And they that had laid hold on Jesus led him away to Caiaphas the high priest, where the scribes and the elders were assembled.
— Matthew 26:57
After Jesus demonstrated His phenomenal power, He permitted the soldiers to take Him into custody. In a certain sense, this was simply an act, for He had already vividly proven that they didn’t have adequate power to take Him. Just one word and He could put them on their backs, yet the Bible says that they “laid hold on Jesus” and “led him away.”
The words “laid hold” are from the Greek word kratos. In this case, this word means to seize, to take hold of, to firmly grip, and to apprehend. Used in this context, it primarily carries the idea of making a forceful arrest. Once Jesus demonstrated that He could not be taken by force, He then allowed the soldiers to seize Him.
Once Jesus was in their hands, Matthew 26:57 tells us that they “led him away.” This phrase comes from the Greek word apago — the same word used to picture a shepherd who ties a rope about the neck of his sheep and then leads it down the path to where it needs to go. This word pictures exactly what happened to Jesus that night in the Garden of Gethsemane. He wasn’t gagged and dragged to the high priest as one who was putting up a fight or resisting arrest. Instead, the Greek word apago plainly tells us that the soldiers lightly slipped a rope about Jesus’ neck and led Him down the path as He followed behind, just like a sheep being led by a shepherd. Thus, the Roman soldiers and temple police led Him as a sheep to slaughter, just as Isaiah 53:7 had prophesied many centuries earlier. Specifically on that night, however, the soldiers led Jesus to Caiaphas the high priest.
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Let’s see what we can learn about Caiaphas. We know that Caiaphas was appointed high priest in the year 18 AD. As high priest, he became so prominent in Israel that even when his term as high priest ended, he wielded great influence in the business of the nation, including its spiritual, political, and financial affairs. Flavius Josephus, the famous Jewish historian, reported that five of Caiaphas’ sons later served in the office of the high priest.
As a young man, Caiaphas married Anna, the daughter of Annas, who was serving as high priest at that time. Annas served as Israel’s high priest for nine years. The title of high priest had fallen into the jurisdiction of this family, and they held this high-ranking position firmly in their grip, passing it among the various members of the family and thus keeping the reins of power in their hands. It was a spiritual monarchy. The holders of this coveted title retained great political power, controlled public opinion, and owned vast wealth.
After Annas passed the title of high priest to his son-in-law Caiaphas, Annas continued to exercise control over the nation through his son-in-law. This influence is evident in Luke 3:2, where the Bible says, “Annas and Caiaphas being the high priests.…” It was impossible for two people to serve as high priests at the same time; nonetheless, Annas held his former title and much of his former authority. He was so influential to the very end of Jesus’ ministry that the Roman soldiers and temple police who arrested Jesus in the Garden of Gethsemane led Jesus to Annas first before delivering him to Caiaphas, the current high priest (John 18:13).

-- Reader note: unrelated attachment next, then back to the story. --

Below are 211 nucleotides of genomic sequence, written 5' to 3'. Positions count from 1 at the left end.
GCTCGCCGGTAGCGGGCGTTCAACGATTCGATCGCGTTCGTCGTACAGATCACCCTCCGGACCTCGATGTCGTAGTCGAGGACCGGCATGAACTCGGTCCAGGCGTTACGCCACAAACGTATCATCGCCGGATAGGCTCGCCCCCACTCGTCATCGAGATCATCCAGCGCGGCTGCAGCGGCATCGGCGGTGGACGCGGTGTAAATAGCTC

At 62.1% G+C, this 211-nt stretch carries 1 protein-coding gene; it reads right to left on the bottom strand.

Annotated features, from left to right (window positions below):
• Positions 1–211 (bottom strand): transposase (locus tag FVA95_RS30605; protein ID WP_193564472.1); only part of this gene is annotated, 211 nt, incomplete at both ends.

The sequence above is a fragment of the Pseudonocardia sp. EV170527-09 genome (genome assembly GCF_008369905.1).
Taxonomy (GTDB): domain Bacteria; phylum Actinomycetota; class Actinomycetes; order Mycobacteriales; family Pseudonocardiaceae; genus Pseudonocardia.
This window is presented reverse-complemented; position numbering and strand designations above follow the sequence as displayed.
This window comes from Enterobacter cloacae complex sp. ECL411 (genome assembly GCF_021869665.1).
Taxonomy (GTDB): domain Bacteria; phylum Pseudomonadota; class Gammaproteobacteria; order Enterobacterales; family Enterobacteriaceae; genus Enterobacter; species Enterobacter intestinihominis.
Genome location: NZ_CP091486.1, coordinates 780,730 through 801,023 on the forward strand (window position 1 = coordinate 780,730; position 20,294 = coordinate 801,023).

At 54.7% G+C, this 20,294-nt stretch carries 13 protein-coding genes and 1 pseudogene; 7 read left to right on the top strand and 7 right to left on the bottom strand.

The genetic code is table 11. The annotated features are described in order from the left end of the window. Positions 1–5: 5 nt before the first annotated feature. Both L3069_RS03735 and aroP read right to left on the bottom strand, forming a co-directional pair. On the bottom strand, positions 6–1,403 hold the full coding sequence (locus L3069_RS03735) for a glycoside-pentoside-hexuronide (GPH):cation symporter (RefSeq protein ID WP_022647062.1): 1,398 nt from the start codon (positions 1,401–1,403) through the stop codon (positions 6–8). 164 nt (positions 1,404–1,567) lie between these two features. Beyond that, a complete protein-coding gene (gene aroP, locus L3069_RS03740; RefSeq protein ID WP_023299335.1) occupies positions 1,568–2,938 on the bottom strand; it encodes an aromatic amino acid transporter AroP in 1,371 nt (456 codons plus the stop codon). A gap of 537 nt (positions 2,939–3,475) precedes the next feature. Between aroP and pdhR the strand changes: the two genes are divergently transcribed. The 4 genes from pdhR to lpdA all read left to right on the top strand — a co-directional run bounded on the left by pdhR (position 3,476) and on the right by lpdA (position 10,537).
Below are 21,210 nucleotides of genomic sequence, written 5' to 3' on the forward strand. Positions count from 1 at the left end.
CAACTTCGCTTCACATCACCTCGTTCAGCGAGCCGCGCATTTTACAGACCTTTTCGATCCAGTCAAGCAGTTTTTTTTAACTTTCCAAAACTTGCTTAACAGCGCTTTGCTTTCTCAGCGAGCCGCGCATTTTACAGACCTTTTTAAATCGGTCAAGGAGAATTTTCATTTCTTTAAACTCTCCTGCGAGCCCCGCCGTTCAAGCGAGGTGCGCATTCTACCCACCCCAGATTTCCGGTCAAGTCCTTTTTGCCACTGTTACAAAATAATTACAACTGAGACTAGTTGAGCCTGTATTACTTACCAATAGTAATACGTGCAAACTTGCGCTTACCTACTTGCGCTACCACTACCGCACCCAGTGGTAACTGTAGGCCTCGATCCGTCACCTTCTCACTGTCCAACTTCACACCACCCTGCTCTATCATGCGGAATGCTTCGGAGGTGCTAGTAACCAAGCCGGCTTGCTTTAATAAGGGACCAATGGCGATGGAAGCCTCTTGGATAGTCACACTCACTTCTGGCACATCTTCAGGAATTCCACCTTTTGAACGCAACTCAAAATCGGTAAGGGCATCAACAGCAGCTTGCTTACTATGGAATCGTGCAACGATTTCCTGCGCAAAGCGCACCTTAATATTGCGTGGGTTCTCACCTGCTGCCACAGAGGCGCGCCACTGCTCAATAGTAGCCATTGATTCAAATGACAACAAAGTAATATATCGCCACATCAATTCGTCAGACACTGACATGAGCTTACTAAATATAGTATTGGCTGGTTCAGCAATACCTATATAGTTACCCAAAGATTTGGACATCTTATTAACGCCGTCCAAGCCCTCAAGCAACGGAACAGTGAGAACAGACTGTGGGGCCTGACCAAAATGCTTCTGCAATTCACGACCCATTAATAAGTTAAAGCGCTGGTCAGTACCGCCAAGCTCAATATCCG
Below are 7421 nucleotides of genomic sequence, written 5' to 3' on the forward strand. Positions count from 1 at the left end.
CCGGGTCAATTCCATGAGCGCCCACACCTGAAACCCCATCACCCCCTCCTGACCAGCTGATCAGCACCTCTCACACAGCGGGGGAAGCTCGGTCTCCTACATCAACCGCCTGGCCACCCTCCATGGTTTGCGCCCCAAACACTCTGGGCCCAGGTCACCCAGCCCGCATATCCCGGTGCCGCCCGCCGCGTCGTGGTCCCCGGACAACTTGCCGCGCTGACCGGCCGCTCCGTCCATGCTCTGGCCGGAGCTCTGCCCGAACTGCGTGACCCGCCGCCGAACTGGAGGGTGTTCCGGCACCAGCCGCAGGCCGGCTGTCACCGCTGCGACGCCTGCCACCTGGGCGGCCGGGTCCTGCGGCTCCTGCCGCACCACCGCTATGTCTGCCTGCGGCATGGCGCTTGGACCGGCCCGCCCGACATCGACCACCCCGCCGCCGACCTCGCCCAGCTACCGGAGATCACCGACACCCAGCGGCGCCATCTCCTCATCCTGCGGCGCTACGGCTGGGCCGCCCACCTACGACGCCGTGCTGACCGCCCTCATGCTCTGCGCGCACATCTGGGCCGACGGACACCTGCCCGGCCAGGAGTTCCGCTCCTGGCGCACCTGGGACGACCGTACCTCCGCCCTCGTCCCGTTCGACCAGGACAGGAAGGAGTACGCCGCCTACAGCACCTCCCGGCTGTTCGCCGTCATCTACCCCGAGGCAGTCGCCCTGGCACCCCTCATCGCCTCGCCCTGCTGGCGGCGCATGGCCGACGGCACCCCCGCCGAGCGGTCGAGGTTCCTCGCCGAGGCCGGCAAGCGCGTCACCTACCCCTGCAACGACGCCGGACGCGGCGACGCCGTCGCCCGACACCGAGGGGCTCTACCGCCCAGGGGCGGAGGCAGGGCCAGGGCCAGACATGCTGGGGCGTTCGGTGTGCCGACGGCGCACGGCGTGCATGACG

Both Annas and Caiaphas were Sadducees, a group of religious leaders who were more liberal in doctrine and had a tendency not to believe in supernatural events. In fact, they regarded most supernatural occurrences in the Old Testament as myths.
The constant reports of Jesus’ supernatural powers and miracles, as well as the reputation He was gaining throughout the nation, caused Caiaphas, Annas, and the other members of the Sanhedrin to view Jesus as a threat. These religious leaders were control freaks in the truest sense of the word, and it was an affront to them that Jesus’ ministry was beyond their control and jurisdiction. Then they heard the verified report that Lazarus had actually been resurrected from the dead! This incident drove them over the edge, causing them to decide to do away with Jesus by committing murder.
These leaders were so filled with rage about Lazarus’ resurrection and were so worried about Jesus’ growing popularity that they held a secret council to determine whether or not Jesus had to be killed. Once that decision was made, Caiaphas was the one who was principally responsible for scheming how to bring His death to pass.
As high priest and the official head of the Sanhedrin, Caiaphas was also responsible for arranging Jesus’ illegal trial before the Jewish authorities. At first, he charged Jesus with the sin of blasphemy. However, because Jesus wouldn’t contest the accusation Caiaphas brought against Him, the high priest then delivered Him to the Roman authorities, who found Jesus guilty of treason for claiming to be the king of the Jews.